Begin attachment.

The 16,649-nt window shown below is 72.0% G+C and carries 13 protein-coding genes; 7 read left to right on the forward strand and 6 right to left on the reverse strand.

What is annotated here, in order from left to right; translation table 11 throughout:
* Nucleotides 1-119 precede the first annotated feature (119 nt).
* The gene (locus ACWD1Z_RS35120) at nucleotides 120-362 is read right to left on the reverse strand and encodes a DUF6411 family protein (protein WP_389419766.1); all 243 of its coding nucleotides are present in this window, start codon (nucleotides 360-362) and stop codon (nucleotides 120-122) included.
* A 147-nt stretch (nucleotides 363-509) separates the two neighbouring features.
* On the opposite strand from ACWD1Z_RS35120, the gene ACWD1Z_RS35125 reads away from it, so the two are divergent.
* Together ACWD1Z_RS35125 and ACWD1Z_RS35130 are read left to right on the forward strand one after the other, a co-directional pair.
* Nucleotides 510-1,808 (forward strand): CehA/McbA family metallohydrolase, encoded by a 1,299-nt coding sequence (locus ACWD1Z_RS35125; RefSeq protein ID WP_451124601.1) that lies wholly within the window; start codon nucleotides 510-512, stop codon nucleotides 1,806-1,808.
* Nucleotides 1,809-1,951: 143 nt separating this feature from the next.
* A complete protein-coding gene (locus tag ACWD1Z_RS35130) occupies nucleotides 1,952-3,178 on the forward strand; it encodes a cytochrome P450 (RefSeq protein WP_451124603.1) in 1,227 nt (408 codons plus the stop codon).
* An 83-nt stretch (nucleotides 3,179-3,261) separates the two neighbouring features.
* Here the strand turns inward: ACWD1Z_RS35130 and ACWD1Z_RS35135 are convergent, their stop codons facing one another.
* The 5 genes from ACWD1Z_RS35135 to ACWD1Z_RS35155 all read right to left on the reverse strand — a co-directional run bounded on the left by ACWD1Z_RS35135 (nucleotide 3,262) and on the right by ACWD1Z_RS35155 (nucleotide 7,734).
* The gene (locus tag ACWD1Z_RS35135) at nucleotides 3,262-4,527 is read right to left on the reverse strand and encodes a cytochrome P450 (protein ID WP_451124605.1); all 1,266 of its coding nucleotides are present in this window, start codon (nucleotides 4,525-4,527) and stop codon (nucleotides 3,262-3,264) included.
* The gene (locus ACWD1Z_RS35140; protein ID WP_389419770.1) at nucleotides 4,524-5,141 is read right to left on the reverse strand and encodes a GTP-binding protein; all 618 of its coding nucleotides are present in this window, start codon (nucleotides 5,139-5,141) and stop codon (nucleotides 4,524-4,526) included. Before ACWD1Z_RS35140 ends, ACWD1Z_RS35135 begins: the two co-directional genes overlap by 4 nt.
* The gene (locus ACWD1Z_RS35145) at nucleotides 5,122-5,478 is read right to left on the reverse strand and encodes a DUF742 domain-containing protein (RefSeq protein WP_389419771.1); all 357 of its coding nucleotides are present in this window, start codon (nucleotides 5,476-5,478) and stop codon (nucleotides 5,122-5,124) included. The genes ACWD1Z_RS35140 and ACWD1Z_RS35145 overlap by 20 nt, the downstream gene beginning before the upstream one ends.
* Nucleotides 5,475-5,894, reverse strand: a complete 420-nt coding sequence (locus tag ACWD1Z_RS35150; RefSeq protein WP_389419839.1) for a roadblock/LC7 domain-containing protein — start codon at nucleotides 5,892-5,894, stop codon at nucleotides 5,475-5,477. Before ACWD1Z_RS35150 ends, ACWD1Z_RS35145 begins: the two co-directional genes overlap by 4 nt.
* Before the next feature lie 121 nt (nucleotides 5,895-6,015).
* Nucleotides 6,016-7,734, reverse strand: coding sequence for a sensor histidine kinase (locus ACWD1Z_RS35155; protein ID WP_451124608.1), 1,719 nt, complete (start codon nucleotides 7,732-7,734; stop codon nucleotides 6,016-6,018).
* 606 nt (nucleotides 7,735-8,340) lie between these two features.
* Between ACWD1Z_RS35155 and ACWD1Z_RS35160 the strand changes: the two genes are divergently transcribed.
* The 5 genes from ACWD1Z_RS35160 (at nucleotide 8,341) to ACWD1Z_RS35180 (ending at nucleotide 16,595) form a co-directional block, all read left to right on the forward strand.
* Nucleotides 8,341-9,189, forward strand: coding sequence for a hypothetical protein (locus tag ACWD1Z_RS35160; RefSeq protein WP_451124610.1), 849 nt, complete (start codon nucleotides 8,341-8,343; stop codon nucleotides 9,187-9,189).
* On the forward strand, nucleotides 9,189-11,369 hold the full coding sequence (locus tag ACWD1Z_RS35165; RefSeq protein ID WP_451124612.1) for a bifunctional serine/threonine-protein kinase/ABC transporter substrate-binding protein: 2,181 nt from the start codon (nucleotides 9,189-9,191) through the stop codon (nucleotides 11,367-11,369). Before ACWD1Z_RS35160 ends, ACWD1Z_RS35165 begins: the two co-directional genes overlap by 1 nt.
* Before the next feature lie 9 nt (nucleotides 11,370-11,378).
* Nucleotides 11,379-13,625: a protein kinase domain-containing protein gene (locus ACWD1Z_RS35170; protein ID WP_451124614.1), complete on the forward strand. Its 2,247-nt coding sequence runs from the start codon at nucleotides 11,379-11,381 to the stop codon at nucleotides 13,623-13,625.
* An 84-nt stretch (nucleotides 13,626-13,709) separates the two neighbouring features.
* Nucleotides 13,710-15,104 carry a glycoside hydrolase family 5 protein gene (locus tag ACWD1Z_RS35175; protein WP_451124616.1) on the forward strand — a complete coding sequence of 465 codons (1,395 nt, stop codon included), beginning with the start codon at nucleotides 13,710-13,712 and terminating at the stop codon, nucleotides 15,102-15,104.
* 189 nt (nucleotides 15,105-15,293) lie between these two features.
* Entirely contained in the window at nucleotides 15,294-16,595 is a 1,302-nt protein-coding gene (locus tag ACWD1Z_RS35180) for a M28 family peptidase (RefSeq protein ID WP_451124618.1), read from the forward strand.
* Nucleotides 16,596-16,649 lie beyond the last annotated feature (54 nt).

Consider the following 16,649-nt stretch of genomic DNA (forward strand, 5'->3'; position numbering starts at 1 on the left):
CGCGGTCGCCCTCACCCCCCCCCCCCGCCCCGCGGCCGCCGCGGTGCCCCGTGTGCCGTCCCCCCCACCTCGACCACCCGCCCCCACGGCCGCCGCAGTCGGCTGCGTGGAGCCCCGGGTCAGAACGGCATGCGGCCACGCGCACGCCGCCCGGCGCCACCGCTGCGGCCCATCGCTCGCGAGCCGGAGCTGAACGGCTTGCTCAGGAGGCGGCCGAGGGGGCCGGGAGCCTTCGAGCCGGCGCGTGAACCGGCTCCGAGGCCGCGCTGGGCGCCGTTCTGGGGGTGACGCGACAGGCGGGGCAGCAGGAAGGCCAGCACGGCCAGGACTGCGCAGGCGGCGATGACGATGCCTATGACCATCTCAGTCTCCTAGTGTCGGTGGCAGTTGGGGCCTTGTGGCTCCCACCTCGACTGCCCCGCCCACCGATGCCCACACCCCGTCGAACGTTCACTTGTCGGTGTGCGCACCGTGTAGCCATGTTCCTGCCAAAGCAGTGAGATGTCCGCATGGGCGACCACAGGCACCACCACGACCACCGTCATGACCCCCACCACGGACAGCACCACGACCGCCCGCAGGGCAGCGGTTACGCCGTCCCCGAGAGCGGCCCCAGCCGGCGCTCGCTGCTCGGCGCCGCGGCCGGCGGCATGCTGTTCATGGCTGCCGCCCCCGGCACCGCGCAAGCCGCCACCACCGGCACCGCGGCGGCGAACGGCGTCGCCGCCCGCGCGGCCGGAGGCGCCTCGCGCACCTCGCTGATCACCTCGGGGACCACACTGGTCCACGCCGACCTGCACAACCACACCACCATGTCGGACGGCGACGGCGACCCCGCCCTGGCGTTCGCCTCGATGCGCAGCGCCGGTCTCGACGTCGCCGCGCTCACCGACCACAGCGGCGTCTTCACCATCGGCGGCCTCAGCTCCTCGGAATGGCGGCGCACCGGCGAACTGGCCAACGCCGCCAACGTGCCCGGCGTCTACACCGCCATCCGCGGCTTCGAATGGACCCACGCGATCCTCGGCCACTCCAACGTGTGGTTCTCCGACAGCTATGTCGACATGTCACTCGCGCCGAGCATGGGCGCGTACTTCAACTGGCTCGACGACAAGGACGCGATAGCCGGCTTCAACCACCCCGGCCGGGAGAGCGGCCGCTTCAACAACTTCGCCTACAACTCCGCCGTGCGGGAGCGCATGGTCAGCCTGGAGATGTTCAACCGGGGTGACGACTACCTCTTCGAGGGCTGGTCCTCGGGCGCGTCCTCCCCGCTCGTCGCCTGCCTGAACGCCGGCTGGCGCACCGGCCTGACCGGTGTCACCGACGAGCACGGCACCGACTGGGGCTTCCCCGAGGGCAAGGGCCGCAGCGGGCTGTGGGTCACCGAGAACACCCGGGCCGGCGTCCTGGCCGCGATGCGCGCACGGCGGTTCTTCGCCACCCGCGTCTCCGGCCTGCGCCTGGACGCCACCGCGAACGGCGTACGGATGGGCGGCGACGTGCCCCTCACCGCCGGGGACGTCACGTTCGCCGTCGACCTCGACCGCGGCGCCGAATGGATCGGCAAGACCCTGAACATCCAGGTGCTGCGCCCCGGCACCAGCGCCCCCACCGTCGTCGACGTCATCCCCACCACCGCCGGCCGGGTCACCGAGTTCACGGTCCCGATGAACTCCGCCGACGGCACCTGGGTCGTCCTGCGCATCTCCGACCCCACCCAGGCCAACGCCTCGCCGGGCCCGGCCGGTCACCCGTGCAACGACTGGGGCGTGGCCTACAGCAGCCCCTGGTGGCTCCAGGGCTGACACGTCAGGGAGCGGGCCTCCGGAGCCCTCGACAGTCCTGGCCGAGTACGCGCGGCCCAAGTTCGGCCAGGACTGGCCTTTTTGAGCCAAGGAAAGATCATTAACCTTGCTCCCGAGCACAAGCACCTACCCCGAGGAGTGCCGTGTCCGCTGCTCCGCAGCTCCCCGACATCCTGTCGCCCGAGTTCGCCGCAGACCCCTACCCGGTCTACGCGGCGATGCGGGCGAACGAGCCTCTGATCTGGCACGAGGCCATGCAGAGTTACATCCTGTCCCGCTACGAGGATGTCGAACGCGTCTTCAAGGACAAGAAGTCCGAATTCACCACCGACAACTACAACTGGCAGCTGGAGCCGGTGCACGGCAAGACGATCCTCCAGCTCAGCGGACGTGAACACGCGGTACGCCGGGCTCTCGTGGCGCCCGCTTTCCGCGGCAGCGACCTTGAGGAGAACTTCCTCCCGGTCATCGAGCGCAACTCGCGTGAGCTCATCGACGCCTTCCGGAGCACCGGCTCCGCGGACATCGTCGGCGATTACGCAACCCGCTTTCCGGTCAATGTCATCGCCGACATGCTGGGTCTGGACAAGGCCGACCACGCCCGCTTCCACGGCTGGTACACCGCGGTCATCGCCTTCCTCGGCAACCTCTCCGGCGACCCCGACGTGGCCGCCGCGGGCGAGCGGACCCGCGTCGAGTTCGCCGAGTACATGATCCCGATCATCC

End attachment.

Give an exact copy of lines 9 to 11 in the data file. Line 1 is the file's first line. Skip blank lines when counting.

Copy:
* Nucleotides 1,809-1,951: 143 nt separating this feature from the next.
* A complete protein-coding gene (locus tag ACWD1Z_RS35130) occupies nucleotides 1,952-3,178 on the forward strand; it encodes a cytochrome P450 (RefSeq protein WP_451124603.1) in 1,227 nt (408 codons plus the stop codon).
* An 83-nt stretch (nucleotides 3,179-3,261) separates the two neighbouring features.